Zachary (Zac) Taylor is shown here pulling a near 90-pound blue out of the huge SeaArk livewell as his partner Floyd “Ken” Kennamer waits patiently. With multiple trophy fish in a single boat, large efficient livewells are a necessity. (Ron Presley Photo)
Catmasters Stress the Importance of Cats ‘Stayin’ Alive’
by Richard Simms
Full disclosure here – I am a catfishing guide but I am NOT a catfish tournament angler. I discovered long ago that my psyche is not cut out for competitive fishing.
But thank goodness there are many who are.
“In our part of the world, Texas, I’ve seen it grow,” said Bryan St. Ama. “Tournament fishing has turned on a lot of anglers to catfishing.”
St. Ama is the Owner/President of the popular Catmasters Tournament Circuit. He is also a Charter Member on the Advisory Council of the American Catfishing Association – an organization dedicated to improving the catfishing community through conservation, education, innovation, and sportsmanship.
Nine years ago, however, St. Ama barely knew trophy catfishing existed.
“I trophy bass fished most of my life, looking for 15-pound-class bass. I kind of got bored with that and went on a catfish trip,” he said. “I saw the guide on social media and took my boys with me the third weekend in February. I remember it very well even though it was several years ago.”
St. Ama says that incredible day of fishing completely changed his fishing future.
“The first fish in the boat weighed 62 pounds and came out of two-and-a-half feet of water. This was on a lake I grew up on and never knew they were there,” he said. “The next fish weighed 50-something pounds. The next one was 40-something and it went on all day long.
“I owned two fishing boats at the time and I stopped at a Bass Pro shop on the way home and bought a $2,400 side-imaging unit, ordered some more stuff and I was trophy catfishing within seven days. I’ve never stopped and had fun ever since.”
The addiction to chasing trophy cats led St. Ama to create the Catmasters Tournament series, now offering seven tournaments a year across the country with First Place purses up to $30,000.
“A lot of people these days still don’t realize how big catfishing is and how big these fish can get. It shocks them,” he said.
With a passion to encourage tournament catfishing, St. Ama is equally passionate about conserving catfish.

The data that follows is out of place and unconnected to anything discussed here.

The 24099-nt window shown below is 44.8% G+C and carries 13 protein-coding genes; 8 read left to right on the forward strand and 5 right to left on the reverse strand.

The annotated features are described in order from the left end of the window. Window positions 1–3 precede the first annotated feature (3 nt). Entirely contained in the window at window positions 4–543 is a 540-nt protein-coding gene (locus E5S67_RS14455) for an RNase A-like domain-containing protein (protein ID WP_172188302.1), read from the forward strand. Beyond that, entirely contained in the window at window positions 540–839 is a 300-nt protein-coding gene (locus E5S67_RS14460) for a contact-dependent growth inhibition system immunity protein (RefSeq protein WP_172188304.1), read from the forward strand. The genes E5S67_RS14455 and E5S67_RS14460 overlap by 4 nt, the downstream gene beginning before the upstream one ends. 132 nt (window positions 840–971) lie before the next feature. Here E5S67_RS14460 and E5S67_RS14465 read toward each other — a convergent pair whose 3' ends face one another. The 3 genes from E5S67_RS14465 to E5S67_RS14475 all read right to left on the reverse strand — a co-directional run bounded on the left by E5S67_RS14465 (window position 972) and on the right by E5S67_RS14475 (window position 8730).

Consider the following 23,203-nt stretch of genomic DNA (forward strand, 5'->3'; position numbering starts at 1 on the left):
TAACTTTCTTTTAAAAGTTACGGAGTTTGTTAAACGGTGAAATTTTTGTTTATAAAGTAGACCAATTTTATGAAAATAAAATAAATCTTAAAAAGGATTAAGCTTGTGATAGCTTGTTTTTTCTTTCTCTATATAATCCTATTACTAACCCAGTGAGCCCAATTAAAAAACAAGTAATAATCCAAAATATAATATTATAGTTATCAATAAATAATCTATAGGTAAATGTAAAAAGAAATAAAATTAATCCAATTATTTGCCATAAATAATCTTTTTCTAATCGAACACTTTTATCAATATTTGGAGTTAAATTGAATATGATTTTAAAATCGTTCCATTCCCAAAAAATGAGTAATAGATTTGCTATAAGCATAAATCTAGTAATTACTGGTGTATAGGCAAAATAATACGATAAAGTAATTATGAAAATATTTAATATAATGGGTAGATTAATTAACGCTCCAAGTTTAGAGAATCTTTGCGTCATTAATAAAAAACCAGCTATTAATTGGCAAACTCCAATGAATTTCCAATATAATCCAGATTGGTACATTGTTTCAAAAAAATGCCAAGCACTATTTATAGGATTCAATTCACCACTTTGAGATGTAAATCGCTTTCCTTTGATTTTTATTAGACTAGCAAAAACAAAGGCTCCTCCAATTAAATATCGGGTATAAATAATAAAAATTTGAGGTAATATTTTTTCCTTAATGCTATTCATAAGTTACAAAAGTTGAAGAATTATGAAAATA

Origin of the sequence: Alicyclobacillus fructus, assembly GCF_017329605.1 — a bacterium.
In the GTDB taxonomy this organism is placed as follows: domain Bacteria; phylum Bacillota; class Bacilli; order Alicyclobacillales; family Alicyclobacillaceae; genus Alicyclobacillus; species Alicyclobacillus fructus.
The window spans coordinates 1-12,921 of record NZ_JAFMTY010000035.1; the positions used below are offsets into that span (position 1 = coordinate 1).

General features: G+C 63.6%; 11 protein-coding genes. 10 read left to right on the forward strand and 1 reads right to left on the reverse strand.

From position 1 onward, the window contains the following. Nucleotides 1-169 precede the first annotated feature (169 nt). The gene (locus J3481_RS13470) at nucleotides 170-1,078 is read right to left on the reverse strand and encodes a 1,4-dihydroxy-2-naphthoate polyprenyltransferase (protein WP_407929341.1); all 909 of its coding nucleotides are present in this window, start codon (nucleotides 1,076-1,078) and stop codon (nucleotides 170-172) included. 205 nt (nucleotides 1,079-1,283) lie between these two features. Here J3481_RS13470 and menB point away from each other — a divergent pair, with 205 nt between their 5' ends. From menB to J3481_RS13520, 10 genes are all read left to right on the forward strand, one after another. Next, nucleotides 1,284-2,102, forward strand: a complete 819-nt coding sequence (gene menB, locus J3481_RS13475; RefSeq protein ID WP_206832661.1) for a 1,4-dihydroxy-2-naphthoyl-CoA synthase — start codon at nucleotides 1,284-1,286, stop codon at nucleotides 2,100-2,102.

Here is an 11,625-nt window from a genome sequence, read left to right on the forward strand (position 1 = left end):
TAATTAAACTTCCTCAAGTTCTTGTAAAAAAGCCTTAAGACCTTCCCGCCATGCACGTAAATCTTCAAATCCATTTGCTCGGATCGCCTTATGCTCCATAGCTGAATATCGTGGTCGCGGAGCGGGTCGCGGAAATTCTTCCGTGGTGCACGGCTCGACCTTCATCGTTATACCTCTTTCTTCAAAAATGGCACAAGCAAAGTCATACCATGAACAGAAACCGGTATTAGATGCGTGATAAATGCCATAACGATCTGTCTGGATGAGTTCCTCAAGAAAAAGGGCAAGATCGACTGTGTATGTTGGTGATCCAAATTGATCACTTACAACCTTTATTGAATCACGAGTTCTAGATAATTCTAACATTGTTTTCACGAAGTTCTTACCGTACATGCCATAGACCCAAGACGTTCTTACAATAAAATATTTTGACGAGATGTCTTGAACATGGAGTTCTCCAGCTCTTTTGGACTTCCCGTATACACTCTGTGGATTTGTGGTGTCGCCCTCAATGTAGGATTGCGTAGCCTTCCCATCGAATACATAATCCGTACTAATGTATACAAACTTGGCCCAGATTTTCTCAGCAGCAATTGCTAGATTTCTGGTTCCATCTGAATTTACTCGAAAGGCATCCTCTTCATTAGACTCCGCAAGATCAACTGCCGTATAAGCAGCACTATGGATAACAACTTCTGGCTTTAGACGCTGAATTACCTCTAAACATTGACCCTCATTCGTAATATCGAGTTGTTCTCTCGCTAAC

Catmasters tournaments have strict rules regarding adequate livewells. He has created a number of procedures that have advanced livewell care and increased awareness about the importance of proper fish handling and care.
The truth is, even if I had the desire to fish a Catmasters tournament, my boat would not meet their minimum requirement for an adequate livewell – something tournament directors inspect prior to every event. They require a minimum 50-gallon livewell (or two 40-gallon livewells). Some summer tournaments also require livewells to have a pure oxygen injection system.
St. Ama says, however, I could probably get ready with a reasonably small investment.
“You can put in an adequate system, including oxygen. for $500,” he said. “Lots of people start out by just buying a big toolbox like you would put in the bed of a pickup truck.”
Catmasters clearly cares about keeping all catfish – even those 50- and 60-pound monsters – alive to be safely cared for and released. St. Ama says catfish tournaments have helped get that message across.
“In the early days we saw anglers in our tournaments with 16 or even 12-foot jon boats trying to keep fish alive with tow sacks hanging off the side of the boat. Those same guys five years later have bought $50,000 G3 2400’s and are traveling around to fish tournaments.”
That illustrates that sometimes, the cost of a livewell isn’t the expensive factor of fish care. In many cases, it is the boat. St. Ama, for instance, has a 150-gallon livewell. Filled with water it weighs roughly 1,200 pounds. That’s why he fishes out of a huge SeaArk.
The amount of water isn’t the only factor. And in many cases, a simple water circulation system is not enough. According to the CatMasters Facebook Page, recirculating existing water has no effect in adding additional oxygen to livewells. At best it can maintain oxygen levels that already exist. But in some cases, if you’re introducing warm lake surface water, it can actually decrease oxygen levels.
Multiple studies show that catfish mortality happens at a much higher percentage up to three days after the fish are released. They say pure oxygen injection systems are a better way to decrease mortality from oxygen deprivation. Pure dissolved oxygen is the single most important factor to keeping fish alive, not only at weigh-in but during those crucial days after release.
Catmasters even has fine-tuned suggestions for oxygen diffusers (airstones). Their research indicates you should use 100-500 micron diffusers. Diffuser bubbles should actually be hard to see. Of course, adding ice and lowering water temperatures helps a great deal as cooler water can hold higher oxygen levels.
Finally, adding salt to livewells is another benefit. They say you should generally add two-pounds of salt to a 50-gallon livewell.
Providing ultimate care for trophy catfish is an art and a science. But St. Ama believes it is the future of the sport.
“I like how tournaments have changed some of these angler’s minds about conservation,” he said.
Chad Mayfield, St. Ama’s friend and sometimes fishing partner, said catfishing has definitely not peaked out.
“Oh no, we haven’t peaked out,” he exclaimed. “I’ve introduced new people to it just recently. In fact, one friend of mine is out shopping for a catfishing boat this weekend. I think it’s getting bigger every day.”
Get more information on conserving catfish at American Catfishing Association.
More information on Catmasters Tournaments.